The government has been urged to rethink the planned cut to the Union Learning Fund, and work with trade unions to re-train and upskill after the coronavirus crisis.
The Union Learning Fund supports a network of union learning reps, who work with employers to engage workers in learning and training. Last year, the Union Learning Fund supported 200,000 learners, with thousands achieving their first ever qualification. The government announced in October that they were planning to cut funding for the Union Learning Fund next year.
In a new report, Learning and Work Institute – a leading employment and skills think tank – found evidence linking trade unions and collective bargaining to higher employer investment in skills – both in the UK and in other advanced economies.
Employer investment in continuing vocational training in the UK is half the EU average, and a recent national survey found that and the proportion of employers providing training had plummeted. The report highlights evidence from a series of national surveys showing that employers are more likely to invest in training at unionised workplaces. New analysis also shows that in countries with more widespread collective bargaining, employers are more likely to provide training, and employer investment per worker is higher.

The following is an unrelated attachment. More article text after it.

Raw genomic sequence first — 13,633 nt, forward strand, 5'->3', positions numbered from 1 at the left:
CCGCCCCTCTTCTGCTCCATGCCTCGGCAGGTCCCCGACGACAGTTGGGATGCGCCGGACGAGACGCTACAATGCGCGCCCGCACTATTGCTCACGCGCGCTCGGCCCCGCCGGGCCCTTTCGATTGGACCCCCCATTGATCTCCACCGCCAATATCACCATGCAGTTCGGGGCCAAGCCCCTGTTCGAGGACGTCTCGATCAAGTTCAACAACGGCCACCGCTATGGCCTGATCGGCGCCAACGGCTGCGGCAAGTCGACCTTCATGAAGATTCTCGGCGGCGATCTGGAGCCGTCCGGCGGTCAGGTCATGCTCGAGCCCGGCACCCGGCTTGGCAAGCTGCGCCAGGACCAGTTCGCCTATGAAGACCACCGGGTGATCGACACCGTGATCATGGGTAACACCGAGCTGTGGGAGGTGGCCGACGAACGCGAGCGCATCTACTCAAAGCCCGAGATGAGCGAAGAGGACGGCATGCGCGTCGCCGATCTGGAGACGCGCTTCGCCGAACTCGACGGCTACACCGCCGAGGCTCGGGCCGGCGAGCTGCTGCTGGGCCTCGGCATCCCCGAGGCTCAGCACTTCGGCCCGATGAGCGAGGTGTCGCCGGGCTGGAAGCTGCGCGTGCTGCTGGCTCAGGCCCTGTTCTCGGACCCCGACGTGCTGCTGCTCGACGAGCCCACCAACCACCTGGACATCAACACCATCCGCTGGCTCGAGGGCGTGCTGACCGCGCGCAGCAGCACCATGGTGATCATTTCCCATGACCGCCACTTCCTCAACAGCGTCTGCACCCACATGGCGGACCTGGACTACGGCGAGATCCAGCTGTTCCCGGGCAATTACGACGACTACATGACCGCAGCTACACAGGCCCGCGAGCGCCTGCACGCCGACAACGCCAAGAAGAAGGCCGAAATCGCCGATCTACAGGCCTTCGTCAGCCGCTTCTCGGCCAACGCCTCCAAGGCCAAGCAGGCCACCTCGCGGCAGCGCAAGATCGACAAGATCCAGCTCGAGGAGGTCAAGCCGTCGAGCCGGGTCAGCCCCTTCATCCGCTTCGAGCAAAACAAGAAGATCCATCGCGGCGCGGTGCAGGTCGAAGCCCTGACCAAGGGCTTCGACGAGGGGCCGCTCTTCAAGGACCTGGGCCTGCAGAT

The report also highlights evidence that trade unions could help level-up investment in skills. The UK suffers from stark inequalities in the distribution of training; workers with degree level qualifications are four times as likely to take part in training at work than those with no qualifications. Studies in the UK have shown that there is a more equal distribution of training among the workforce at employers with union learning reps, and evaluations of the Union Learning Fund has shown that it is particularly effective at engaging workers with lower levels of qualifications.
The UK is unusual in having no formal role for social partners – employers and trade unions – in the skills system. We are one of just four out of 36 OECD countries with no formal role for social partners in the governance of the education and training system.
The report calls on the government to: